Amid concerns over increasing traffic violations by Tokyo's growing cyclist population, the Metropolitan Police Department has introduced harsher punishments on four bicycle infractions.

Under the stricter regulations the police adopted in late October, riders are more likely to be issued traffic tickets instead of warnings if caught ignoring traffic lights, failing to make temporary stops at specified points, riding against traffic or cycling fast on sidewalks.

Police officers inform a cyclist of planned harsher measures against dangerous cycling outside JR Shinagawa Station in Tokyo on Oct. 19, 2022. (Kyodo)

Incidents involving bicycles have come to represent more of the capital's traffic accidents in recent years, with police data showing they accounted for 46.6 percent of accidents this year as of the end of September.

Yearly totals show their involvement in all accidents has risen from a 32.1 percent share in 2016 to 43.6 percent in 2021.

In 2021, police nationwide reported 21,906 cases of illegal cycling and 359 bicycle accident deaths. In over 75 percent of the cases involving fatalities, rules were broken, including ignoring traffic lights.

The increase comes amid a general rise in bicycle usage, fueled partly by the ballooning food delivery industry and lifestyle changes prompted by the coronavirus pandemic.

A Tokyo metropolitan government survey released in April found 22.3 percent of Tokyoites reported cycling more since the pandemic began, including about 30 percent of those in their 20s and 30s.

Even Japanese lawmakers are not immune to its effects, with an increasing number cycling to avoid the traffic around Nagatacho, the seat of the nation's politics.

"When I lost the black ministerial car, that's when I bought my black bicycle," laughed Takashi Yamashita, a ruling Liberal Democratic Party lawmaker who served as justice minister from 2018 to 2019.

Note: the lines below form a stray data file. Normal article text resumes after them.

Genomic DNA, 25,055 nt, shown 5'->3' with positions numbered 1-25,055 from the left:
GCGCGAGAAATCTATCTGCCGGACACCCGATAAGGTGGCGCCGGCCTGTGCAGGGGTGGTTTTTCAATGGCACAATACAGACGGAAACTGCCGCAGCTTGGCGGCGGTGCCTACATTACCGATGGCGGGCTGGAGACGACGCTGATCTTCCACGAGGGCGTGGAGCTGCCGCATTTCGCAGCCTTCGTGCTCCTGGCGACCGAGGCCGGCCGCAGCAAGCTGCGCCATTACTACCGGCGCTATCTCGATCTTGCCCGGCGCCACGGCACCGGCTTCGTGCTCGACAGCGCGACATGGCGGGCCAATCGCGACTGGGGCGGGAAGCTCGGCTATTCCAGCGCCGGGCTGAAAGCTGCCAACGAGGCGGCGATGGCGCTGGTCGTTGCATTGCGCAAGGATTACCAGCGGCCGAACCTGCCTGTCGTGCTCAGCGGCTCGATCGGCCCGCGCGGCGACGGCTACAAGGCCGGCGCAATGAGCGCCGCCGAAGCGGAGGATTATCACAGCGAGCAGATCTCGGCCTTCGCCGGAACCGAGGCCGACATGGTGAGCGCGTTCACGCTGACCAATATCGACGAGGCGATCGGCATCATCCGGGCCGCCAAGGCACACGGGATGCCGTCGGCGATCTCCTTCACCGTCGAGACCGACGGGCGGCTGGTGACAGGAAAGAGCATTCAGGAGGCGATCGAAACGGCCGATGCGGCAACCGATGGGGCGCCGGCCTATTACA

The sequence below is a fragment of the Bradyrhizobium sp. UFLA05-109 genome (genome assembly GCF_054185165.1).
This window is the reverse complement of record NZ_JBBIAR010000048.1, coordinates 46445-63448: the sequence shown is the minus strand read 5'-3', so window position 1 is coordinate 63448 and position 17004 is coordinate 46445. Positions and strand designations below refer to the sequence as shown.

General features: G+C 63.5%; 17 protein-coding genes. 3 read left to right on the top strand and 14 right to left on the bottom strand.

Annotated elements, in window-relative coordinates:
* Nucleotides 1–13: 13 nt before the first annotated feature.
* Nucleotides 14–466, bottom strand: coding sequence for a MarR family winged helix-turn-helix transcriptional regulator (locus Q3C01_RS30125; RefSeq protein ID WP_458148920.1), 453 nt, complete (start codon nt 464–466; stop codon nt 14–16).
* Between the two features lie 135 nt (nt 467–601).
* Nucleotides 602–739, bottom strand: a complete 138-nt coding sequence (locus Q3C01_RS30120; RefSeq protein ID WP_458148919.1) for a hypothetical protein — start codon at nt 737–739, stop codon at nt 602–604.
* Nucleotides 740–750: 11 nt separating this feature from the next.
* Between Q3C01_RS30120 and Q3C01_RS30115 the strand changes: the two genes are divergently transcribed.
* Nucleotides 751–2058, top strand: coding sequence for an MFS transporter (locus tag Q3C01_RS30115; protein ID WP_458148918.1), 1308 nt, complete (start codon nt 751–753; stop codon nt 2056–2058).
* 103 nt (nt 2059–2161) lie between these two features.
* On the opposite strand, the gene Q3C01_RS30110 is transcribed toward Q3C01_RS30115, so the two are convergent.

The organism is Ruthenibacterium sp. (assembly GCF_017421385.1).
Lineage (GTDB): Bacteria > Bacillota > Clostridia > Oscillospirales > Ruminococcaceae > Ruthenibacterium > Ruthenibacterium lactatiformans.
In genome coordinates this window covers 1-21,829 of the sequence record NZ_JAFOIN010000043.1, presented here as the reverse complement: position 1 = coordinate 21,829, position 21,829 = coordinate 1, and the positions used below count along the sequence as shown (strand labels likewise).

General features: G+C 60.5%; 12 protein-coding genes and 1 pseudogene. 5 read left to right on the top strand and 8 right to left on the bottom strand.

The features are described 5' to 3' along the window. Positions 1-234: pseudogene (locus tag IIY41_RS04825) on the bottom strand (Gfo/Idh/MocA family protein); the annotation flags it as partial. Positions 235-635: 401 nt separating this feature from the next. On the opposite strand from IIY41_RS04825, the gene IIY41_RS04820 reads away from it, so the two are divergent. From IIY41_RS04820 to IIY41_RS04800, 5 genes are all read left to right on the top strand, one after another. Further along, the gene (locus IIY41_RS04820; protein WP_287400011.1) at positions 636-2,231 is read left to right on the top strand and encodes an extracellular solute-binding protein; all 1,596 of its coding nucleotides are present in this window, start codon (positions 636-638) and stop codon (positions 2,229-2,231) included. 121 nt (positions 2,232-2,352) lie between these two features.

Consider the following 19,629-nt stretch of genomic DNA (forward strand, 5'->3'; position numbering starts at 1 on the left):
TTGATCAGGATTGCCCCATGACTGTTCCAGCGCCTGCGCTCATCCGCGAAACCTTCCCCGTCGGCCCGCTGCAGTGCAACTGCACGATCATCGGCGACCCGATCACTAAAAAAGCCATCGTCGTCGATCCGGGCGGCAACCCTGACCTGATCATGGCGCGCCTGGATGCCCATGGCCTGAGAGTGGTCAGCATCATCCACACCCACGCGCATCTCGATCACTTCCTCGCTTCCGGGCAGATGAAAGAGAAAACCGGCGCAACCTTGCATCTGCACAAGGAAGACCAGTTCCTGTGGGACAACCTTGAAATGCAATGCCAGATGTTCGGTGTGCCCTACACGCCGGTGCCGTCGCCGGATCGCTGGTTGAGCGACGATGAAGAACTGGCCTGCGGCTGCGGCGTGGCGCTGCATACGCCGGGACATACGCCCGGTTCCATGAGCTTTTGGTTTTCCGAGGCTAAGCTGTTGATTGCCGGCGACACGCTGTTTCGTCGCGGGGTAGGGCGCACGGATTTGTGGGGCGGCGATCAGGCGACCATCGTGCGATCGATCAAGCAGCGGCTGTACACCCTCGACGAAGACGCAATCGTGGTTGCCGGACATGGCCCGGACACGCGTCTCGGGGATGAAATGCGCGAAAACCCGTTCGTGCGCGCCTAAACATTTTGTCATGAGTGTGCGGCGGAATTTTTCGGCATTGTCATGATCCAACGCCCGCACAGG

But the bustle of bicycles has also proven a concern, with a Japan Bicycle Promotion Institute survey showing 71.8 percent of pedestrians and 88.1 percent of motorists have felt annoyed or in danger due to cyclists.

Under the crackdown designed to reduce the most dangerous violations, an individual issued two citations within three years must attend a three-hour, police-run course on appropriate cycling and pay 6,000 yen ($40) for the tuition, with failure to do so incurring a fine of up to 50,000 yen.

Violators can also be subject to criminal punishment, although the actual prosecution rate from a ticket is only around 1 to 2 percent.

Ahead of the police gearing up for the tougher measures, officers were outside Tokyo's Shinagawa Station on a mid-October morning to show the press how they will keep a watchful eye on cyclists.

Individuals spotted bypassing traffic lights or riding with earphones in were stopped and given warning cards.

Hiroshi Kurihara (L) from Panasonic Cycle Technology Co. takes part in a seminar on how to safely ride power-assisted bicycles, in Higashiosaka, Osaka Prefecture, on June 19, 2022. (Kyodo)

Other measures already taken this year have included an initiative by the National Police Agency in May that compiled 1,887 problematic areas and roads for each prefectural police force to crack down on for at least one day a month.

In addition to conventional bicycles, sales of power-assisted bikes have also surged, with the industry going from annual sales of around 250,000 units in 2007 to 790,000 by 2021.

Their uptake, though, has come with new dangers, particularly for young families.

In Osaka Prefecture alone, between January and the end of June, 48 preschool-aged children were caught up in bike accidents, with 28 of them passengers on power-assisted bikes, local police said.

In April in Higashiosaka, a mother riding one of the bikes with seating for her two children crashed, causing her 3-year-old son, who was sitting in the front seat, to be ejected onto the road, where he was struck and killed by a truck.

Private-sector firms are stepping in to respond to the string of high-profile accidents. One of them is Panasonic Cycle Technology Co., a major Osaka Prefecture-based bicycle maker that has started holding seminars on the proper operation of its power-assisted bikes with small children on board, including measures such as securely fastening seat belts.

"It might have seemed obvious to us, but I saw with my own eyes what kind of things aren't being conveyed," said Hiroshi Kurihara, a division chief at Panasonic Cycle Technology who organized the seminars.

The company will expand the sessions to the Tokyo metropolitan area in the autumn and onward, Kurihara said.